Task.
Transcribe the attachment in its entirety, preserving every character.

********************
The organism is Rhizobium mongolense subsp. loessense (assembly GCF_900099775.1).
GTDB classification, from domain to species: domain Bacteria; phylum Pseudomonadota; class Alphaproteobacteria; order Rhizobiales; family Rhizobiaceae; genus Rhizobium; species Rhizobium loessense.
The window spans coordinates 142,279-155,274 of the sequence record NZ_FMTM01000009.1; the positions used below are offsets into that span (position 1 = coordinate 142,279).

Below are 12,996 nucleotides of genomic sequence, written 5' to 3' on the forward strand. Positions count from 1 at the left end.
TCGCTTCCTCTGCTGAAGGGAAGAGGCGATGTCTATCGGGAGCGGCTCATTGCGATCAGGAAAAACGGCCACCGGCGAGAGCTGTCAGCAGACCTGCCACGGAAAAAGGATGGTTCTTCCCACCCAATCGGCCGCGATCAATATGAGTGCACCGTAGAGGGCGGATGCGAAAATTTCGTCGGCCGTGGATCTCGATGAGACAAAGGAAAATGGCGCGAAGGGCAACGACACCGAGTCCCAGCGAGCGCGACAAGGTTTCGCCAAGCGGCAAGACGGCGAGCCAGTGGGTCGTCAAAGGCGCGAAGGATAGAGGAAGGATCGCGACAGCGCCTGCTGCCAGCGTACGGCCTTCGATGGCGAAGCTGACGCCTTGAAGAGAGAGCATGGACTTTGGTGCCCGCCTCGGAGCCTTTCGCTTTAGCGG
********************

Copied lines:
The organism is Rhizobium mongolense subsp. loessense (assembly GCF_900099775.1).
GTDB classification, from domain to species: domain Bacteria; phylum Pseudomonadota; class Alphaproteobacteria; order Rhizobiales; family Rhizobiaceae; genus Rhizobium; species Rhizobium loessense.
The window spans coordinates 142,279-155,274 of the sequence record NZ_FMTM01000009.1; the positions used below are offsets into that span (position 1 = coordinate 142,279).

Below are 12,996 nucleotides of genomic sequence, written 5' to 3' on the forward strand. Positions count from 1 at the left end.
TCGCTTCCTCTGCTGAAGGGAAGAGGCGATGTCTATCGGGAGCGGCTCATTGCGATCAGGAAAAACGGCCACCGGCGAGAGCTGTCAGCAGACCTGCCACGGAAAAAGGATGGTTCTTCCCACCCAATCGGCCGCGATCAATATGAGTGCACCGTAGAGGGCGGATGCGAAAATTTCGTCGGCCGTGGATCTCGATGAGACAAAGGAAAATGGCGCGAAGGGCAACGACACCGAGTCCCAGCGAGCGCGACAAGGTTTCGCCAAGCGGCAAGACGGCGAGCCAGTGGGTCGTCAAAGGCGCGAAGGATAGAGGAAGGATCGCGACAGCGCCTGCTGCCAGCGTACGGCCTTCGATGGCGAAGCTGACGCCTTGAAGAGAGAGCATGGACTTTGGTGCCCGCCTCGGAGCCTTTCGCTTTAGCGG